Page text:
Objectives: To analyze the differences in the nitric oxide (NO) forming system between neutrophils obtained from patients during unstable angina (UA) and during acute myocardial infarction (AMI).
Background: Neutrophils are involved in the regulation of thrombus formation through the release of active substances such as NO. Acute myocardial infarction is the result of an occlusive thrombus; unstable angina is attributed to intermittent thrombus formation.
Methods: We studied 49 patients admitted to hospital within 24 h after the onset of chest pain: 31 experienced AMI and 18 experienced UA. Acute myocardial infarction was defined as CK greater than two-fold the upper limit of normal value of biochemical laboratory, with CK-MB >10% total CK. Unstable angina was defined as transient ST segment changes without significant increases in CK and CK-MB.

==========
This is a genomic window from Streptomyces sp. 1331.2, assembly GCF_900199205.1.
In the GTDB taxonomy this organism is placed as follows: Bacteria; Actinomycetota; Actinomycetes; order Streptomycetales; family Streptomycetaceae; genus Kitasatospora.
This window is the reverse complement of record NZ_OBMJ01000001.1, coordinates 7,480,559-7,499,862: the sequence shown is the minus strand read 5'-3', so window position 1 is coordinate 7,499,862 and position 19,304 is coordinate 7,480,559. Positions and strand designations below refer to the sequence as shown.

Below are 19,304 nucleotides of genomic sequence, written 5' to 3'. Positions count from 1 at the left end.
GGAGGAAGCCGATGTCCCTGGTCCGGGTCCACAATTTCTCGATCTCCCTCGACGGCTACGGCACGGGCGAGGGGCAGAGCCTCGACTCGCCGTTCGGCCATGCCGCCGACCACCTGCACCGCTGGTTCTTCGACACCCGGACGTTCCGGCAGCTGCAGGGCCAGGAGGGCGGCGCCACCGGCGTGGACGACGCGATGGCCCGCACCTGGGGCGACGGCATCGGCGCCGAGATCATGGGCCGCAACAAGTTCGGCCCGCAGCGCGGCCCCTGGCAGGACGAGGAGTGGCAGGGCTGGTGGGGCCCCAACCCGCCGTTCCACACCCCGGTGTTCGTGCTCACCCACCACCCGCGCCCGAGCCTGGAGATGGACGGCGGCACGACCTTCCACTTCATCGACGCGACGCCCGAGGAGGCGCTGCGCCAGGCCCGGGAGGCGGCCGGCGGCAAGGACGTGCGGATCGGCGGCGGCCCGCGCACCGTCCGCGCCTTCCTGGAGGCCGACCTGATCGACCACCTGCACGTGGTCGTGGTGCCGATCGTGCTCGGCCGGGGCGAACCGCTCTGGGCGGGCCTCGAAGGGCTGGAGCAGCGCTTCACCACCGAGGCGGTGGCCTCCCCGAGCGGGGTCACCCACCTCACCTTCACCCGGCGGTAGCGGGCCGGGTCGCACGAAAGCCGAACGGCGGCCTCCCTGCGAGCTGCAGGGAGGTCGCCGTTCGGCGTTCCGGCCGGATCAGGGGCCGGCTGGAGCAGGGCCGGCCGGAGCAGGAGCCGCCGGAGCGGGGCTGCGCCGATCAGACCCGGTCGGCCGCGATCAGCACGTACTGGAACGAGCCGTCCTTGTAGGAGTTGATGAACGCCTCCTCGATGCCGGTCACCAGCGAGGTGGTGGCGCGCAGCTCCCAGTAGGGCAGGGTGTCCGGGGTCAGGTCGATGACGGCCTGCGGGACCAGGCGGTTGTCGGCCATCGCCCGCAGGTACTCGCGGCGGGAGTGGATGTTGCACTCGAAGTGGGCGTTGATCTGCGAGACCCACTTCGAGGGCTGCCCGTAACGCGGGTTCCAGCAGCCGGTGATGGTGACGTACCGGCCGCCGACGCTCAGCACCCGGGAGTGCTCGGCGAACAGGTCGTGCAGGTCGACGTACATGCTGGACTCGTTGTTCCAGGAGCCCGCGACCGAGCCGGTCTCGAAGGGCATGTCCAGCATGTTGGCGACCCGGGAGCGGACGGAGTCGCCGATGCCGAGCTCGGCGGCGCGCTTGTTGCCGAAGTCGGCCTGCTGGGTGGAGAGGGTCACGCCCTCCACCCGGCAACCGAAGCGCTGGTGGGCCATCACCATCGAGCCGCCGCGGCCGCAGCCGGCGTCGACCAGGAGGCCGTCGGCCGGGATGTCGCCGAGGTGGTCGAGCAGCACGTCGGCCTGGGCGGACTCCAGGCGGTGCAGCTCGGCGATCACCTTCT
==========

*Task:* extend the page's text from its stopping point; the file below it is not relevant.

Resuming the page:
Results: The amount of NO generated by neutrophils from AMI patients was significantly higher than that generated by neutrophils from UA patients. Neutrophils from UA and AMI patients showed low levels of endothelial-like NO synthase protein expression and a marked expression of the inducible NO synthase (iNOS) isoform. Although neutrophils from patients during acute coronary syndromes generated high amounts of NO, they did not demonstrate an increased ability to stimulate cyclic guanosine monophosphate (cGMP) synthesis in platelets. This lack of activity to release NO by neutrophils from patients during AMI was unrelated to a defect in the platelet cGMP-forming system; sodium nitroprusside, an exogenous NO donor, similarly increased cGMP levels in platelets from AMI patients and healthy donors.
Conclusions: Neutrophils from patients during AMI and UA showed an increased production of NO and a marked expression of the iNOS isoform. However, NO released from these neutrophils showed a deficient functionality. These findings could have clinical implications because they show differences in thrombus growth in patients with UA versus patients with AMI.